The New Testament is a Jewish book--by Jews, mostly about Jews, and for Jews as well as Gentiles. Its central figure, the Messiah Yeshua (Jesus), was and is a Jew. Vicarious atonement, salvation, immersion (baptism), the new covenant and the very concept of a Messiah are all Jewish. In sum, the New Testament is built upon and completes the Hebrew Scriptures.
The Jewish New Testament brings out Jewishness in three ways:
- Cosmetically--by using neutral terms and Hebrew names: "execution-stake," not "cross"; "Ya'akov," not "James."
- Culturally and Religiously--by highlighting Jewish features: "Chanukkah," not "the feast of dedication"; "tzitzit," not "fringe."
- Theologically--by correcting mistranslations resulting from anti-Jewish theological bias; for example, at Romans 10:4 the Messiah is "the goal at which the Torah aims," not "the end of the law."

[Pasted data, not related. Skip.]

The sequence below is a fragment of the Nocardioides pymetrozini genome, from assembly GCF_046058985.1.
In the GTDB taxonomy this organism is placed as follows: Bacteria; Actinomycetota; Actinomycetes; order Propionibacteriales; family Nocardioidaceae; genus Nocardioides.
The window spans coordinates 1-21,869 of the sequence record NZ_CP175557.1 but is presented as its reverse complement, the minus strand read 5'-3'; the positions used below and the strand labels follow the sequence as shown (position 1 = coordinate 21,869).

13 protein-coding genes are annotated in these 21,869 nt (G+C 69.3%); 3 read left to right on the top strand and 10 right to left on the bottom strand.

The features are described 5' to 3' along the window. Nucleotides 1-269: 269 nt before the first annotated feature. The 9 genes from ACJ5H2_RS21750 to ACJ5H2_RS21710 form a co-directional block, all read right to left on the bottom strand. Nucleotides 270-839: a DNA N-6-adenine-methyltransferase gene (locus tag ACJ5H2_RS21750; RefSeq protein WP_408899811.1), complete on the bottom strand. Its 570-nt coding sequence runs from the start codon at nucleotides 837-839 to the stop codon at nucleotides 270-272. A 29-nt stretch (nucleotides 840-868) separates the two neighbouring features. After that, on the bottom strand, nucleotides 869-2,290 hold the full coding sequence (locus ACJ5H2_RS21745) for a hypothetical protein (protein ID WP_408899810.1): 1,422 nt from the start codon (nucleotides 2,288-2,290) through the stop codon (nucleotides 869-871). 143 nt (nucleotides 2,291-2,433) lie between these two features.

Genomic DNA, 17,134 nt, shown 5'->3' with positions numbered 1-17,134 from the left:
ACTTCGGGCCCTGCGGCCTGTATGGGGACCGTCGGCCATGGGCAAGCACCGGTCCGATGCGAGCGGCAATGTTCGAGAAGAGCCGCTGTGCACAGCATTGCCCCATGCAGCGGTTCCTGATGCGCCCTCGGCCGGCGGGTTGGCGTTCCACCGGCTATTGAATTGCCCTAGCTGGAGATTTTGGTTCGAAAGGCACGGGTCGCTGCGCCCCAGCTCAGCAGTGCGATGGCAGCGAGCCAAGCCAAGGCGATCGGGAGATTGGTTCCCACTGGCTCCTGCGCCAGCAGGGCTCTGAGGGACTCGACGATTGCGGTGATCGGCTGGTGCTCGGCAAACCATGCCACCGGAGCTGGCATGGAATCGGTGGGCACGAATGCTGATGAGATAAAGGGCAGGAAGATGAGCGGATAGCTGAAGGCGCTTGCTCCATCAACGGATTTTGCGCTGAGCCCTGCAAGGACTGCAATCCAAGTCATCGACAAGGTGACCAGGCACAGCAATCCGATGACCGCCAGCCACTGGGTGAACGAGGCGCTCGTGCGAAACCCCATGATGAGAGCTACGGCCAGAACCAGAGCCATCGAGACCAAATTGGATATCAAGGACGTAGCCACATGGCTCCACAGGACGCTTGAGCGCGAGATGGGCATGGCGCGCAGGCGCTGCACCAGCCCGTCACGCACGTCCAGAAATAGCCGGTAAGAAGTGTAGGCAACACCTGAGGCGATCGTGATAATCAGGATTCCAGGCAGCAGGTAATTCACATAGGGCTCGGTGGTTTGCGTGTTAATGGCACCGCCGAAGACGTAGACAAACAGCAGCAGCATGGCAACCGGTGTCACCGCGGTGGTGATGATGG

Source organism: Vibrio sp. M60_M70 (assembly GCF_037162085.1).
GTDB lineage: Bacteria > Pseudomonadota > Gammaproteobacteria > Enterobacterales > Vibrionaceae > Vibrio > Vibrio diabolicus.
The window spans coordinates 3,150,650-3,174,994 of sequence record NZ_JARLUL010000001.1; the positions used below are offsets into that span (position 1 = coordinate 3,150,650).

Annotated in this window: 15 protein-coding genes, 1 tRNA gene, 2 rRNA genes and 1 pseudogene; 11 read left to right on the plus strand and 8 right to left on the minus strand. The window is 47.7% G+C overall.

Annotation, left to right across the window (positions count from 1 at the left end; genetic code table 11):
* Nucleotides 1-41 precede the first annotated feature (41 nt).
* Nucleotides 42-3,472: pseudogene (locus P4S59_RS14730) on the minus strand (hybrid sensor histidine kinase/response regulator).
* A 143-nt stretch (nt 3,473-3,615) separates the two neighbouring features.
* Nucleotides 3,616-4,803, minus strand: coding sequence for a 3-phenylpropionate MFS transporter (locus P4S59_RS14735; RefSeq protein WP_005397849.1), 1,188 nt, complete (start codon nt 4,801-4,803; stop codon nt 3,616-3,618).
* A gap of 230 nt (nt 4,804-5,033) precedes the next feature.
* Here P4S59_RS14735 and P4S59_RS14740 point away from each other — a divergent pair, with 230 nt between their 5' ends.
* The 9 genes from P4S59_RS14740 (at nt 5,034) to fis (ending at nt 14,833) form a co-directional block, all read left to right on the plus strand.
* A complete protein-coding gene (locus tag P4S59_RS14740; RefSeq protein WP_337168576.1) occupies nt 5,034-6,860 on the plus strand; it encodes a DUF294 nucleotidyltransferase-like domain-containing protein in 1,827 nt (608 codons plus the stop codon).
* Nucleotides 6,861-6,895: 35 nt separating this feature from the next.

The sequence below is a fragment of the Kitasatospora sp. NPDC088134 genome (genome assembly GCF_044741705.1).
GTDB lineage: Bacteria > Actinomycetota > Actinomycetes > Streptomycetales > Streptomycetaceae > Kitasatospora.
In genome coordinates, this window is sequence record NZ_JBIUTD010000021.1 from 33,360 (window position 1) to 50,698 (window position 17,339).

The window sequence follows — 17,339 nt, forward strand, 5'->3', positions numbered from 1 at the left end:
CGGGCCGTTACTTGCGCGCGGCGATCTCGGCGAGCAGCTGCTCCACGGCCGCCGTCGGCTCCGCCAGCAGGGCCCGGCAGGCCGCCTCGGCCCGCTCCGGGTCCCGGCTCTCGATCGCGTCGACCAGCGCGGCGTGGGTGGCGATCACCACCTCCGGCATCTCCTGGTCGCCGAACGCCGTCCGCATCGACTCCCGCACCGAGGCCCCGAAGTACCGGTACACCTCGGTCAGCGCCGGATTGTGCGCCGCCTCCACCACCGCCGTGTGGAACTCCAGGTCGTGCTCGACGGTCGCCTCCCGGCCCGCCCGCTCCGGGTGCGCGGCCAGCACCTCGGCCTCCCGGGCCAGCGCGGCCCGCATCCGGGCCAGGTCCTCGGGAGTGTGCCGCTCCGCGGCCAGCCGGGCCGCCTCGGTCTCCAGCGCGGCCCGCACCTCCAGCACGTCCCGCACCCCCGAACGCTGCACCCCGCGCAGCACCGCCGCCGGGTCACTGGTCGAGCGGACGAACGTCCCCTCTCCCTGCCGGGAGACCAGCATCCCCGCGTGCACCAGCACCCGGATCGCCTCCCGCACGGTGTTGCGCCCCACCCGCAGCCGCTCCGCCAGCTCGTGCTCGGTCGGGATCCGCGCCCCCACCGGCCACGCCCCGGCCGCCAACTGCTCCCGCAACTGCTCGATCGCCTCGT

Freshly rendered from the original Greek into enjoyable modern English by a Messianic Jew (a Jew who honors Yeshua as the Messiah of Israel), the "Jewish New Testament" challenges Jews to understand that Yeshua is a friend to every Jewish heart and the New Testament a Jewish book filled with truths to be accepted and acted upon. At the same time, while reaffirming the equality of Gentiles and Jews in the Messianic Community, it challenges Christians to acknowledge the Jewishness of their faith and their oneness with the Jewish people.
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